Rise in proportion of black and coloured youth getting university degrees
ACCORDING to an article in Business Day on April 18, “black and coloured youths have regressed in their educational achievements”, and the proportion of black and coloured youth who complete a university degree as a share of the population has decreased. This is incorrect.
The article references a recent Statistics SA (Stats SA) report on the status of the youth and comments by statistician general Pali Lehohla. However, Stats SA published reports indicating that the proportions of black and coloured youths who attain grade 9, grade 12 and a university degree have all increased consistently in recent decades.
I suspect the mistake may have arisen through a misunderstanding of a statistic that appears in Stats SA’s report in December last year on educational enrolment, attainment, and progression.
It shows that the proportion of black and coloured youth who achieve a bachelor’s degree has been declining in the past 20 to 30 years.
This statistic is the proportion of matriculants who attain a degree — the denominator is matriculants, as opposed to the entire black and coloured population.
The improvement in matric attainment among black and coloured youth has been larger than the improvement in degree attainment among black and coloured youth, but there have been big improvements in both. The fact that the increase in degree-completion has been slower than the increase in matriccompletion is not an indication that youth are worse off now than 20 years ago.
The December Stats SA report shows that the proportion of black people completing matric has been consistently increasing, from about 20% to about 50%, in the past 50 years. It also indicates that the proportion of black people completing a degree has increased, from about 2% to about 4% in the same period.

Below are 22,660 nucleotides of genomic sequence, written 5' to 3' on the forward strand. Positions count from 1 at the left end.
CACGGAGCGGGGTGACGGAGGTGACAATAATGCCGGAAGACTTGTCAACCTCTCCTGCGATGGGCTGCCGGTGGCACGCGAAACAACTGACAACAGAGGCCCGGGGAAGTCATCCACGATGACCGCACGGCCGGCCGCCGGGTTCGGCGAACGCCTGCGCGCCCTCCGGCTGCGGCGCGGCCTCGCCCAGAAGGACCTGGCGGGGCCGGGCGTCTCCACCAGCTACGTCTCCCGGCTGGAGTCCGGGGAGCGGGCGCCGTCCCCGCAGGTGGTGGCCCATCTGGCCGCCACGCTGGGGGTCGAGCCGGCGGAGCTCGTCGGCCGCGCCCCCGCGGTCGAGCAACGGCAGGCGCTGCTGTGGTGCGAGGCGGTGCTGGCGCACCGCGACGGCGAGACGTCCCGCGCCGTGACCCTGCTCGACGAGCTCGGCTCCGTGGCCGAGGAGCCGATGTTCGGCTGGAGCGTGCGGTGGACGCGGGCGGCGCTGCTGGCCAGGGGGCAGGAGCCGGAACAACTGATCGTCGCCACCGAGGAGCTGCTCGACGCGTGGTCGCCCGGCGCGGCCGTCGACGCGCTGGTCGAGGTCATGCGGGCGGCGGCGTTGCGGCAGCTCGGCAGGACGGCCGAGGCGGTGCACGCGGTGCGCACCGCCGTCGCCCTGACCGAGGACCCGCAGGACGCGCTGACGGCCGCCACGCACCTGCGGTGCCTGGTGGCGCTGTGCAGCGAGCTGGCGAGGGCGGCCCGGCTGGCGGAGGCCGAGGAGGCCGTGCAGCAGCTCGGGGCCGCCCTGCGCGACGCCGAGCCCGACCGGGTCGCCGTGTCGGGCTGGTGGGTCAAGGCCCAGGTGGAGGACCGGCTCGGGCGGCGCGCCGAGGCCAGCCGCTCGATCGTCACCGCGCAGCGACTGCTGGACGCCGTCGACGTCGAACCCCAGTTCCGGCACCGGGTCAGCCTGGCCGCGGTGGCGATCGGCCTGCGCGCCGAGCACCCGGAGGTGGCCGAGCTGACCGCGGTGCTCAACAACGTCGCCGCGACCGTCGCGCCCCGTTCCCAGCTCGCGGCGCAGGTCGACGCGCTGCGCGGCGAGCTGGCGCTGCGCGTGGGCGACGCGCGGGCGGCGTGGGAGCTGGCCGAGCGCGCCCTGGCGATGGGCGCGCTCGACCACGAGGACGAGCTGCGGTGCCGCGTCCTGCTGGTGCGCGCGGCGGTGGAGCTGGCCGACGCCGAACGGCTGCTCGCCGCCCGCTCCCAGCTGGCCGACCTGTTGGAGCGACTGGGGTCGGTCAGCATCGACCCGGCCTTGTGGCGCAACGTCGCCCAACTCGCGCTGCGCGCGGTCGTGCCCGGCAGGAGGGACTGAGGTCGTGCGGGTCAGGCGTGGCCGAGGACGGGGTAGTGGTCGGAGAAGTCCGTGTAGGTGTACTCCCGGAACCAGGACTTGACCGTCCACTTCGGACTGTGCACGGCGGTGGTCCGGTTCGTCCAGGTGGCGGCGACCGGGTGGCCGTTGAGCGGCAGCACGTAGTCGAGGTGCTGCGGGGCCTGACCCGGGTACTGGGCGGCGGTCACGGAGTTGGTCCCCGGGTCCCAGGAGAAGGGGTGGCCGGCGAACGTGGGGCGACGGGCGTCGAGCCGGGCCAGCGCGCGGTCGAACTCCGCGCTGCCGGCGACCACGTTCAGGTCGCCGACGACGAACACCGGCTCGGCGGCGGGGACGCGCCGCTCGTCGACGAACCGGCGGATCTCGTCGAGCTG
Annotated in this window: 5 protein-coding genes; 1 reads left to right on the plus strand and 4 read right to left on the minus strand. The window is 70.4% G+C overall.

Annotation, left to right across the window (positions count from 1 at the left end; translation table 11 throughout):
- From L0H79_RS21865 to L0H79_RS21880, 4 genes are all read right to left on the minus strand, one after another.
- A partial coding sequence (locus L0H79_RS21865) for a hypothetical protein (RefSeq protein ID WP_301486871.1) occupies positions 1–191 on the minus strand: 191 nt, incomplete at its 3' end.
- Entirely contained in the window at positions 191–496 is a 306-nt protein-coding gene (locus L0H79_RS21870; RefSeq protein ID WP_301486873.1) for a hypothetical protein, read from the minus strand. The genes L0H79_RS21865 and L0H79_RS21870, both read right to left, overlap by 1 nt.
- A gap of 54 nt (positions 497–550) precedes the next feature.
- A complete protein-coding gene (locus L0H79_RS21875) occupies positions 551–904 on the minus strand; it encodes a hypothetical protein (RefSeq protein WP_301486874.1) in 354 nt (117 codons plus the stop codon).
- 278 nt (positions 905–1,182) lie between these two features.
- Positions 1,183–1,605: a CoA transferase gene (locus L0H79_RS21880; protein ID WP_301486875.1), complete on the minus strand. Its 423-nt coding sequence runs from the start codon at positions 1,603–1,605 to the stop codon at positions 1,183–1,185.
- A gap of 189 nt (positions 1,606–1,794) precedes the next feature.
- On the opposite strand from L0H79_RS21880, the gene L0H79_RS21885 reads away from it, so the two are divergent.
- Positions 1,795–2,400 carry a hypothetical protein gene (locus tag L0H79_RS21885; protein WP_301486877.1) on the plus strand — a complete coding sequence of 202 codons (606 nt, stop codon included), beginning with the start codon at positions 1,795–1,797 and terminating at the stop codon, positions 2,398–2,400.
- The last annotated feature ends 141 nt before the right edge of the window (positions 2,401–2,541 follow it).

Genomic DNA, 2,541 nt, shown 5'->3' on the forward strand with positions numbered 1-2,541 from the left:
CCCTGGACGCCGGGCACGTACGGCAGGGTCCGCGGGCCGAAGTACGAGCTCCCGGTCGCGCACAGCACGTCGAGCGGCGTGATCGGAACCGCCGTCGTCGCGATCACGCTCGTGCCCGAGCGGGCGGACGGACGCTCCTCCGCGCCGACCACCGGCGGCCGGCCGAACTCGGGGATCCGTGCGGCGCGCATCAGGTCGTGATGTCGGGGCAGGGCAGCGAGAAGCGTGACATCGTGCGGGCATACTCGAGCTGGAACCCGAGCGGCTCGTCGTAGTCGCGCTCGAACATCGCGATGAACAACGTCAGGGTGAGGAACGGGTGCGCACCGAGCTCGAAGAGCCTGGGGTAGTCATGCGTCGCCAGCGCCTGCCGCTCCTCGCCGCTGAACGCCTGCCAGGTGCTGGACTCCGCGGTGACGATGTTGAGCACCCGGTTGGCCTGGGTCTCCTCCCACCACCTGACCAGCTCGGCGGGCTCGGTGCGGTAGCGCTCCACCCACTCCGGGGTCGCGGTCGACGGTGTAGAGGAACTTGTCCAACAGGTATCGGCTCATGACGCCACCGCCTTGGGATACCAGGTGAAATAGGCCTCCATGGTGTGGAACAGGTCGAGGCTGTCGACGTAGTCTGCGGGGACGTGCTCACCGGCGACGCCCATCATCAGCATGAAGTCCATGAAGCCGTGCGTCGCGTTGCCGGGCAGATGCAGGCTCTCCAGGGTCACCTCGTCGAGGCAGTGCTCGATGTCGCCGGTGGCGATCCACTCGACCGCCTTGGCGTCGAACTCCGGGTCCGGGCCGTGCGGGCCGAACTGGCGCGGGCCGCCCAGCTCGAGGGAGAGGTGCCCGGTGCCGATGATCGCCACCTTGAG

It is also useful to consider the Department of Basic Education’s matric statistics from recent years. In 1990, there were 191,000 matric passes. By last year, this number had more than doubled to 465,863. This increase has been driven mainly by growing numbers of black youth passing — and this growth has easily outstripped population growth.
Since 2008, the number of black matric passes has increased from about 250,000 to more than 350,000. And the number of black people achieving a bachelor’s pass in matric has increased from about 60,000 to about 120,000 since 2008.
Despite the progress, there are still too many youths who do not get to Grade 12, the main reason being that educational foundations laid in earlier grades have been inadequate. Completion rates at our higher education institutions should worry us. But there have been improvements in both of these areas relative to 20 years ago.
Although improved access at lower levels of education (primary and secondary school completion) has been faster than access at higher levels, paradoxically, the solutions must focus on the early grades if sustainable progress is to be made.
The most alarming statistics are the low proportions of children achieving basic literacy and numeracy in the early grades. International assessments point to serious deficiencies in this area.
If children are not learning to read in the early grades, they will not be able to make it to higher education.
But even in the area of learning quality, the evidence points to improvement. The Trends in International Mathematics and Science Study showed substantial improvements in mathematics and science achievement at the Grade 9 level between 2002 and 2011. However, this improvement is off a very low base.
Educational outcomes in SA remain far too low, especially among youths from poor communities. But claims that education was better under apartheid, or that outcomes have deteriorated in the past 20 years have no basis in reality. Dr Taylor is a researcher in the Department of Basic Education.